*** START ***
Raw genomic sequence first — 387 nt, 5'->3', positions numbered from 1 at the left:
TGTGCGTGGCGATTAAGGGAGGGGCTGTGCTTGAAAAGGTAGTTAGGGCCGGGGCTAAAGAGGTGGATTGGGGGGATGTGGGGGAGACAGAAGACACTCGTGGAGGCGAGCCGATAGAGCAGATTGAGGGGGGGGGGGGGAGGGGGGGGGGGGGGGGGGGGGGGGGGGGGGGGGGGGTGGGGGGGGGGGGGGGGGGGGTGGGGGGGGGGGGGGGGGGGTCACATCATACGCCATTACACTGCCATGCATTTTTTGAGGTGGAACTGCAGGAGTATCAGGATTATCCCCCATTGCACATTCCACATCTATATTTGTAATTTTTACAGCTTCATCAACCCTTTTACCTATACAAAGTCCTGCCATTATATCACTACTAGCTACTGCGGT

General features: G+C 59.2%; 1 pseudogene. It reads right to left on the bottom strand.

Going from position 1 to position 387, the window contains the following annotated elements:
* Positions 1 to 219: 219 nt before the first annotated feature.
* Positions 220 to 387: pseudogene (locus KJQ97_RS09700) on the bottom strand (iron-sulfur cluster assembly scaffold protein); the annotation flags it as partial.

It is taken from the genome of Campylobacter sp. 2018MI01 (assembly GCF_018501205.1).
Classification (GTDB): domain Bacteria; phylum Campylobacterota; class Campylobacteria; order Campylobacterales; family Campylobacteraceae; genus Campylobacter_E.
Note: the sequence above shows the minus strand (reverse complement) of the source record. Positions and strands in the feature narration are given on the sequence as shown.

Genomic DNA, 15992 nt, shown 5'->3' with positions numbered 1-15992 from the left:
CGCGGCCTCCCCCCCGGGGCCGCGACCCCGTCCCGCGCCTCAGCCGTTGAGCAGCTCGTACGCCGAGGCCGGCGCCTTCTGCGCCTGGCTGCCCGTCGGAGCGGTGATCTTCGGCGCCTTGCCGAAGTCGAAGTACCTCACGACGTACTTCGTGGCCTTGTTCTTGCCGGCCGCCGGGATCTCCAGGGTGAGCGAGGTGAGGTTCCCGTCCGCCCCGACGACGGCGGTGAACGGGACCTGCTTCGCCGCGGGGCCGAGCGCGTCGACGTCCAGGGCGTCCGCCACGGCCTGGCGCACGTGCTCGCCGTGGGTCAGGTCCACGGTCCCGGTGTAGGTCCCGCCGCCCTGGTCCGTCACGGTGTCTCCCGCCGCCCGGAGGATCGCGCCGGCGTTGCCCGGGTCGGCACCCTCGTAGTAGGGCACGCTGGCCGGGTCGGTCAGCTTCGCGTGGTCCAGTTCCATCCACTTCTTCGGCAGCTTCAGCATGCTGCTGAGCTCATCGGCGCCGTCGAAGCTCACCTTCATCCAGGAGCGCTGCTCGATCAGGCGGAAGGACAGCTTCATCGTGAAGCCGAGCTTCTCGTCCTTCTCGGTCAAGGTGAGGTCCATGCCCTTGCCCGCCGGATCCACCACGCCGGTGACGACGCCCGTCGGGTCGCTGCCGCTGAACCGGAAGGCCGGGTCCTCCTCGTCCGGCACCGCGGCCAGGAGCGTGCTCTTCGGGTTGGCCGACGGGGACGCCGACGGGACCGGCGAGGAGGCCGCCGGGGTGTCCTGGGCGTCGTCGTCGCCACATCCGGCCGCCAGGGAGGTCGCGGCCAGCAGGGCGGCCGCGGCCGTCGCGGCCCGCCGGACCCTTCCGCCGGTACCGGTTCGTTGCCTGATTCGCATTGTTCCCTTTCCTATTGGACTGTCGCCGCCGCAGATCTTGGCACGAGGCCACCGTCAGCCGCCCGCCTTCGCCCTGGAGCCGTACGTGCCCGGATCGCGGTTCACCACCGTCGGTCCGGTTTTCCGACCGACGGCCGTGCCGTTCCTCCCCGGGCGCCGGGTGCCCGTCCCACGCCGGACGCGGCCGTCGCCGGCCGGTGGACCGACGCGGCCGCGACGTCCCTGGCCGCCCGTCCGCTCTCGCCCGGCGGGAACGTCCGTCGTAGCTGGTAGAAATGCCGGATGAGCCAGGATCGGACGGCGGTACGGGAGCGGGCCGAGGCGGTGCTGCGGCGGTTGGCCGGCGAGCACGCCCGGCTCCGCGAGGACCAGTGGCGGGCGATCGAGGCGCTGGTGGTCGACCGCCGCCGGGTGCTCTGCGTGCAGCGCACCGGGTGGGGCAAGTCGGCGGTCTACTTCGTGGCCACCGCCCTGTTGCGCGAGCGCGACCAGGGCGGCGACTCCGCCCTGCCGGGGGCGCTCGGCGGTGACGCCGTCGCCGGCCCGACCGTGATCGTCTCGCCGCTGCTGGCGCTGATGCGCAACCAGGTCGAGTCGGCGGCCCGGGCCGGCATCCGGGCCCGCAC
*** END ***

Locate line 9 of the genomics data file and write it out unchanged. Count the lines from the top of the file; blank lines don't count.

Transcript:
Note: the sequence above shows the minus strand (reverse complement) of the source record. Positions and strands in the feature narration are given on the sequence as shown.